Your Pregnancy: Week 17
If you and your practitioner decided you’re a candidate for amniocentesis (possibly from a first-trimester screening, genetic history, age, or anxiety), this is around the time to do so. This safe (yet invasive, so it does come with risks) test checks fetal cells from your amniotic fluid for a variety of chromosomal abnormalities and genetic conditions. It’s no longer routinely recommended for women over the age of 37 to have this invasive procedure, so discuss the pros and cons with your practitioner before making your decision.
If you decide to go ahead with it, the whole test takes no more than a few minutes. First, a technician will perform an ultrasound to locate the baby’s position, ensuring that the technician stays well clear of your baby as he or she uses a needle to extract a small amount of amniotic fluid. After the fluid is sent to a lab, you should have your results within two weeks. A negative result excludes only the conditions tested, not all fetal abnormalities.
If necessary, swap your desk chair for a more supportive one with a straight back and firm cushion. Also grab a footstool to elevate your legs and keep your pelvis in line. (Trust us, your back will thank you.)
Practice pelvic tilts during your work out. These exercises can strengthen your abdominal muscles (since sit-ups and crunches are no-no’s) and ease back pain.
Sign up for childbirth and prenatal breastfeeding classes, as spots can fill up quickly. You might also want to check out infant CPR, newborn-care and big-sibling classes. Try and find sessions that are completed by week 35 or 36.
While classes can be beneficial, don’t rely on them as your sole source of information. Pick up a guide on labor (we like Ina May’s Guide to Childbirth by Ina May Gaskin) to mentally prepare yourself for the task ahead. Being well informed will help ease tension and fear, both of which make labor pains more intense.
By this week, your baby is about the size of your palm. His/her eyes are completely forward-facing, sweat glands are starting to develop, and fat is forming. Your baby’s body is also becoming more proportional as the trunk and limbs catch up to the formerly alien-like head.
Advice from Dr. Shari E. Brasner
It has never been more complicated than it is now to discuss all of the testing options that couples have to choose from. My counseling has to take into consideration the age-related risks, the testing risks, the limitations of screening and the wide range of patients’ religious and ethical beliefs. I don’t have to know if a patient supports abortion to be able to discuss the role of testing as it simply offers information. The individual patient will determine how that information will be interpreted and used.”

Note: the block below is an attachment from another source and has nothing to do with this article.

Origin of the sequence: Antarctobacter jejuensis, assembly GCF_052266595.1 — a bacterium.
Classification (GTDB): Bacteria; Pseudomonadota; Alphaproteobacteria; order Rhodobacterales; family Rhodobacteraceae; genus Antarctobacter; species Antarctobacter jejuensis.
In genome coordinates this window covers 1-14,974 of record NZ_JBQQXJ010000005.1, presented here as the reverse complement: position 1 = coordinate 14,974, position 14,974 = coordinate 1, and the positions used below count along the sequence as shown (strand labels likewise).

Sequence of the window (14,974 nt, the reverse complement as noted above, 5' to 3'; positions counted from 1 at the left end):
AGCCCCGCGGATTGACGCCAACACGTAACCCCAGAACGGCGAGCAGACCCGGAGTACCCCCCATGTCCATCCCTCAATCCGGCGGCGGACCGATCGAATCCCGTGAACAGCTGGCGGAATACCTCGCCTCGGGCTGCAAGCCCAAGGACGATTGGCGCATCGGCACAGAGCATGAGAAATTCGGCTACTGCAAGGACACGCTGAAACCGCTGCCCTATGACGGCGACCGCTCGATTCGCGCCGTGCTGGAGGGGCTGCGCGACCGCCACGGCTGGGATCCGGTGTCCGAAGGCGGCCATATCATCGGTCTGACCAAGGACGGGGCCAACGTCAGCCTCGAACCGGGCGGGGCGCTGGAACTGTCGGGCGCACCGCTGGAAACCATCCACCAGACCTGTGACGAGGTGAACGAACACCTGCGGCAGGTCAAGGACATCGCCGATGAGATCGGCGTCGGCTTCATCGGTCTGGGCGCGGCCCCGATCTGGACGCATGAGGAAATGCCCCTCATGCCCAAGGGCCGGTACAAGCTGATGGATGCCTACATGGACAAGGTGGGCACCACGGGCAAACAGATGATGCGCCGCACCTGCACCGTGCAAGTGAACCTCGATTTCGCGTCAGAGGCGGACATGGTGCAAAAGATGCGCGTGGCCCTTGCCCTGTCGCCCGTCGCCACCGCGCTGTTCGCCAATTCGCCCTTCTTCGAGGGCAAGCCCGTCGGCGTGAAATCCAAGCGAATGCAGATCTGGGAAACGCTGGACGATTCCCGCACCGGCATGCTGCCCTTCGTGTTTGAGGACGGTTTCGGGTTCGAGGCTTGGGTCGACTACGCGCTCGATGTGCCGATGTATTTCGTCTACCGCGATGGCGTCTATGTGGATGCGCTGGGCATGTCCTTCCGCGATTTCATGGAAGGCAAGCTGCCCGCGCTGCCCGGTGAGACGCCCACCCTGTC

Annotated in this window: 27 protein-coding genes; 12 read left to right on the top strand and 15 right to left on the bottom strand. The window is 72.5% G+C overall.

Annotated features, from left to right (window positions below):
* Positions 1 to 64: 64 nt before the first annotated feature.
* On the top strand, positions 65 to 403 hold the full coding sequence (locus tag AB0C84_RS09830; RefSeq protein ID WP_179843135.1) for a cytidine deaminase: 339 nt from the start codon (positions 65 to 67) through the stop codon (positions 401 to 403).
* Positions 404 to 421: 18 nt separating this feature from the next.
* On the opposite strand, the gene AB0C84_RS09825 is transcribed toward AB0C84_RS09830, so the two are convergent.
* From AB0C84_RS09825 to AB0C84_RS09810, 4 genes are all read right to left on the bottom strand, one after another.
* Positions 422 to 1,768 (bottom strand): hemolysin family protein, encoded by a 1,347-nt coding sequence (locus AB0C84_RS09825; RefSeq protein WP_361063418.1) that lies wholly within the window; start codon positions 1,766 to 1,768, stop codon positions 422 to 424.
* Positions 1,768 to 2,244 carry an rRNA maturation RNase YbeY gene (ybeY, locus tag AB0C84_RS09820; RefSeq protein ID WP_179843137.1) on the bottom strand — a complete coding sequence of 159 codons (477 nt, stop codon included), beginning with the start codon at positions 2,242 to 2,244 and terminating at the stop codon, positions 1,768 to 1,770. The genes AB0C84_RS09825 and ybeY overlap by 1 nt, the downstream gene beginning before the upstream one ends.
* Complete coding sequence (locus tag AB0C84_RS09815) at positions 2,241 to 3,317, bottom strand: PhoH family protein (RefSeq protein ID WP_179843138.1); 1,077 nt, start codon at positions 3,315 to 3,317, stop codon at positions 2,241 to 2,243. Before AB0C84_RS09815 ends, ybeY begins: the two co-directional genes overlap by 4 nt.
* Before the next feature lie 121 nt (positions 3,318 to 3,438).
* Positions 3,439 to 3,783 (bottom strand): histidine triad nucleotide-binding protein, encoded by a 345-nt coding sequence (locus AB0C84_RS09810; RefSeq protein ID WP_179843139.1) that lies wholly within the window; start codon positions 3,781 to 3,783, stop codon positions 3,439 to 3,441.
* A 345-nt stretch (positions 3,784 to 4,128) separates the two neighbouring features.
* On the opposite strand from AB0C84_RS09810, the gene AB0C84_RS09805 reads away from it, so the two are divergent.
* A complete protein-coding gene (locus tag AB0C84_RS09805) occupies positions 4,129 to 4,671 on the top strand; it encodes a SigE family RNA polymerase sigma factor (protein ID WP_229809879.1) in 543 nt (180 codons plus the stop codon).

Babble recommends Dr. Brasner’s pregnancy book, Advice from a Pregnant Obstetrician.
Mom-To-Mom Advice: What Kind of Parent Will I Be?
Most people worry about what kind of parent they might be; this is a normal part of adjusting to your new role and working out what you want for your child. Sometimes fears are inspired by memories from childhood. Will I be overbearing or put too much pressure on my kid? Will I make him a neurotic mess? How will I succeed where my parents failed or manage to succeed like they did? In addition to the inner voices, there are all the other voices in the world. When a friend says, “I can’t imagine you as a mother!” it may be purely a reflection of that person’s limited imagination. But it can feel like a confirmation of your own deep-seated fears. Even comments like “You’ll make a great mom!” can make an expectant mother cringe with anxiety. ( “What if I’m not? What does that even mean? I better live up to it!”)
Our culture has well-defined ideas about motherhood and fatherhood. And you may be bringing some ideals of your own to the parenting party. You may see yourself as the laid-back mom, the rock-n-roll mom, or the jet-set career mom; you might want to be an eco-anarchist tree house dad or a super-chill, money-is-not-important dad. You may both want to be the kind of eternally glamorous parents who simply do not change after the baby’s arrival. Or energetic, youthful parents who easily connect with their teens. The trouble, as usual, is where fantasy meets reality. Chill Dad may start to think that being broke is not that chill. Rock Mom may find that she’s not as comfy as she thought with strapping her baby into the rickety tour van. The glamour parents may find that they actually prefer staying home in spit-stained sweatpants. The parents we become may bear zero resemblance to the parents we imagined we’d be.
These fantasies may come from real values or important priorities; they can also come from insecurity or resistance to growth and change. Raising kids is hard enough without worrying about fitting into a fantasy. In order to inhabit our new parental roles, the ghosts of the perfect (or perfectly imperfect) mommy and daddy need to be exorcised. Each time an image of what you should be feeling comes into conflict with what you are feeling, step back and try to recognize whether you’re grappling with the problem at hand or just some mythological idea of what a parent should be.
Babble recommends From the Hips, by Rebecca Odes and Ceridwen Morris.